Predicting Maximum Muscular Bodyweight
The amount of lean body mass a human body can develop and maintain is limited by it’s own, naturally occuring, hormone levels. A fundamental reason as to why males carry more lean body mass than females, and have the potential to develop greater amounts of muscle in less time, is precisely because their natural testosterone levels are many times higher than females. Testosterone is required for muscle growth and maintenance, and there is a limit as to the amount of testosterone the male body can produce in good health. Resistance training results in micro-trauma to protein structures within the muscle cells and circulating testosterone is instrumental in the repair and replacement of these structures. Once the body has attained the maximum amount of muscle mass that the available testosterone can maintain – i.e. “repair” after training and replace with an equal amount of “new” proteins – then no additional proteins, and therefore no additional muscle mass, can be added and maintained. It is a fundamental and irrefutable fact, though one which the bodybuilding and supplement industries, and their deluded followers, routinely ignore (a completely unsupportable position, but “defended” quite vehemently nonetheless). The normal adult male serum testosterone level for a man under 40 years of age is between 3 and 10 ng/ml, and decreases with increasing age [8-10]. This clearly imposes a personal limit on the amount of lean body mass that can be developed and maintained without the use of exogenous anabolic drugs (i.e. “steroids”), and any further development beyond this point will require drug-use. Other major factors influencing ultimate muscular potential are muscle belly lengths, fast-twitch to slow-twitch fiber ratio, etc.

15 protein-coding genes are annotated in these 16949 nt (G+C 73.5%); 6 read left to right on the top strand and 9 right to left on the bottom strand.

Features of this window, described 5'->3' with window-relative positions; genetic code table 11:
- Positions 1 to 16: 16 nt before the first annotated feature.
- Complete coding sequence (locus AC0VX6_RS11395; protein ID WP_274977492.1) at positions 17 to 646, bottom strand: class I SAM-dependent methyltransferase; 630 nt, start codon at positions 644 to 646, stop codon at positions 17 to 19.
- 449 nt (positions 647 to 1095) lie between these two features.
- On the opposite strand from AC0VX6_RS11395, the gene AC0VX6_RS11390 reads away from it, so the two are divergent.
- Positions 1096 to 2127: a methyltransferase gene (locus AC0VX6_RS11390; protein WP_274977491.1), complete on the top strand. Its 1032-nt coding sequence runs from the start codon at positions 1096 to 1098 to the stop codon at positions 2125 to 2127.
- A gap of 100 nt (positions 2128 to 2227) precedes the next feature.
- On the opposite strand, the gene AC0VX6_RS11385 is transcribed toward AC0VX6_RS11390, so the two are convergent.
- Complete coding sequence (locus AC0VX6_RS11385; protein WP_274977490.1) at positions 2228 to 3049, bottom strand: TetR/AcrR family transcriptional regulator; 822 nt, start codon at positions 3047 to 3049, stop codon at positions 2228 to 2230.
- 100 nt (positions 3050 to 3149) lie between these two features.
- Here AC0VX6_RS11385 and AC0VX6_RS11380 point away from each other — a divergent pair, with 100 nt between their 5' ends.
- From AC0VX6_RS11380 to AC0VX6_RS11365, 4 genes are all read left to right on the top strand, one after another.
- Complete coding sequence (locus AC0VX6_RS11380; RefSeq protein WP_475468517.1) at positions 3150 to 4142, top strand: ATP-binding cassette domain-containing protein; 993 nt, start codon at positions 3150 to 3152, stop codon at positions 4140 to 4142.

So there will be variations in potential between people even of identical bone structures. Consequently, no equation predicting maximum muscular bodyweight will be 100% accurate for everybody. What such an equation can do, however, is establish an upper limit of potential based on the achievements of drug-free bodybuilding champions. These men possess naturally high testosterone levels, full muscle bellies, and the host of structural characteristics that permit the development of world-class physiques – they reflect the upper limit of male drug-free muscular potential. Therefore, a muscular bodyweight prediction equation based on such a group of men provides an estimate as to the maximum muscular size a person of a given structure is likely to achieve without the use of anabolic drugs and while maintaining a “balanced” physique. Though, in reality, the very nature of the accomplishments of elite bodybuilding champions strongly implies that the majority of trainees will not be able to quite reach such a level.
However, if you have long muscle bellies, good health and hormone levels, a growth supporting diet and lifestyle, and train according to your needs then you should, in time, be able to approach such a predicted muscular weight. If one of these factors doesn’t apply to you then your potential will be less. It has been my experience though – based on almost ten years of data collection and analysis and owing to the fact that ultimate muscular potential is so closely tied to bone structure – that most healthy people can come surprisingly close to what such a formula can predict …if they train correctly for long enough.
One must also consider the case where a person’s bone structure tapers at the extremities. For instance, the wrist and ankle circumferences could be “small” but the shoulder and hip structures not correspondingly “small”. This trait is not entirely uncommon and can produce deceiving results. The opposite end of the spectrum is a slightly built person who has large wrists and ankles – this type of structure also exists. In these cases, it is more difficult to accurately predict muscular potential. I have chosen to present a simplified lean body mass prediction equation, but with the caveat that an adjustment be made for thinly and thickly built men whose structures are not accurately reflected in their wrist and ankle measurements.
Finally, potential lean body mass increases with body fat percentage. Research has found that very heavy Sumo wrestlers actually carry more lean body mass than bodybuilders of the same height . A statistical analysis of off-season vs. contest-condition bodybuilders was performed to account for this in the lean body mass prediction equation.